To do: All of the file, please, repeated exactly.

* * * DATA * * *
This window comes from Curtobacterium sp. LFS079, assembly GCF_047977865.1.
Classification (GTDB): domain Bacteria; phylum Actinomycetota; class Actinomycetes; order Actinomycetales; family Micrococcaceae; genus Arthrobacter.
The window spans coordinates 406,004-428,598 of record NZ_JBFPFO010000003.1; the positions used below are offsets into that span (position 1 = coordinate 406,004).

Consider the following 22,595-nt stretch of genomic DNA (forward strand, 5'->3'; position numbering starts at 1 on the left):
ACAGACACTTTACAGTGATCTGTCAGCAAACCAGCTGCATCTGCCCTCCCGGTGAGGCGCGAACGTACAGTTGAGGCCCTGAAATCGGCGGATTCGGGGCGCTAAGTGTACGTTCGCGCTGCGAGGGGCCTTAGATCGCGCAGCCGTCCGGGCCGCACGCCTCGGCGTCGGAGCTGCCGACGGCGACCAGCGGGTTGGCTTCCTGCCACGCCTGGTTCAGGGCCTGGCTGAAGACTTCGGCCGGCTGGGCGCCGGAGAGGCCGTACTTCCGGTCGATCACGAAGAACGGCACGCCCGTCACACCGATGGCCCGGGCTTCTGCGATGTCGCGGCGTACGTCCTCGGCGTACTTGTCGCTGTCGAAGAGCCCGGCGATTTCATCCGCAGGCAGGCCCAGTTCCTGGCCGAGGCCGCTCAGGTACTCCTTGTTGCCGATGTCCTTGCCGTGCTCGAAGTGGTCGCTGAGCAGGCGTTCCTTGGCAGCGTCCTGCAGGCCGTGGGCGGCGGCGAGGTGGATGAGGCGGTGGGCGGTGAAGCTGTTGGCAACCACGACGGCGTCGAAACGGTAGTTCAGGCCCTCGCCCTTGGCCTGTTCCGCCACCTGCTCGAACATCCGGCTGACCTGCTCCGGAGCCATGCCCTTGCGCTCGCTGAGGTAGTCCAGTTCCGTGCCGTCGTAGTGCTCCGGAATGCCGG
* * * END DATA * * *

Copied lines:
This window comes from Curtobacterium sp. LFS079, assembly GCF_047977865.1.
Classification (GTDB): domain Bacteria; phylum Actinomycetota; class Actinomycetes; order Actinomycetales; family Micrococcaceae; genus Arthrobacter.
The window spans coordinates 406,004-428,598 of record NZ_JBFPFO010000003.1; the positions used below are offsets into that span (position 1 = coordinate 406,004).

Consider the following 22,595-nt stretch of genomic DNA (forward strand, 5'->3'; position numbering starts at 1 on the left):
ACAGACACTTTACAGTGATCTGTCAGCAAACCAGCTGCATCTGCCCTCCCGGTGAGGCGCGAACGTACAGTTGAGGCCCTGAAATCGGCGGATTCGGGGCGCTAAGTGTACGTTCGCGCTGCGAGGGGCCTTAGATCGCGCAGCCGTCCGGGCCGCACGCCTCGGCGTCGGAGCTGCCGACGGCGACCAGCGGGTTGGCTTCCTGCCACGCCTGGTTCAGGGCCTGGCTGAAGACTTCGGCCGGCTGGGCGCCGGAGAGGCCGTACTTCCGGTCGATCACGAAGAACGGCACGCCCGTCACACCGATGGCCCGGGCTTCTGCGATGTCGCGGCGTACGTCCTCGGCGTACTTGTCGCTGTCGAAGAGCCCGGCGATTTCATCCGCAGGCAGGCCCAGTTCCTGGCCGAGGCCGCTCAGGTACTCCTTGTTGCCGATGTCCTTGCCGTGCTCGAAGTGGTCGCTGAGCAGGCGTTCCTTGGCAGCGTCCTGCAGGCCGTGGGCGGCGGCGAGGTGGATGAGGCGGTGGGCGGTGAAGCTGTTGGCAACCACGACGGCGTCGAAACGGTAGTTCAGGCCCTCGCCCTTGGCCTGTTCCGCCACCTGCTCGAACATCCGGCTGACCTGCTCCGGAGCCATGCCCTTGCGCTCGCTGAGGTAGTCCAGTTCCGTGCCGTCGTAGTGCTCCGGAATGCCGG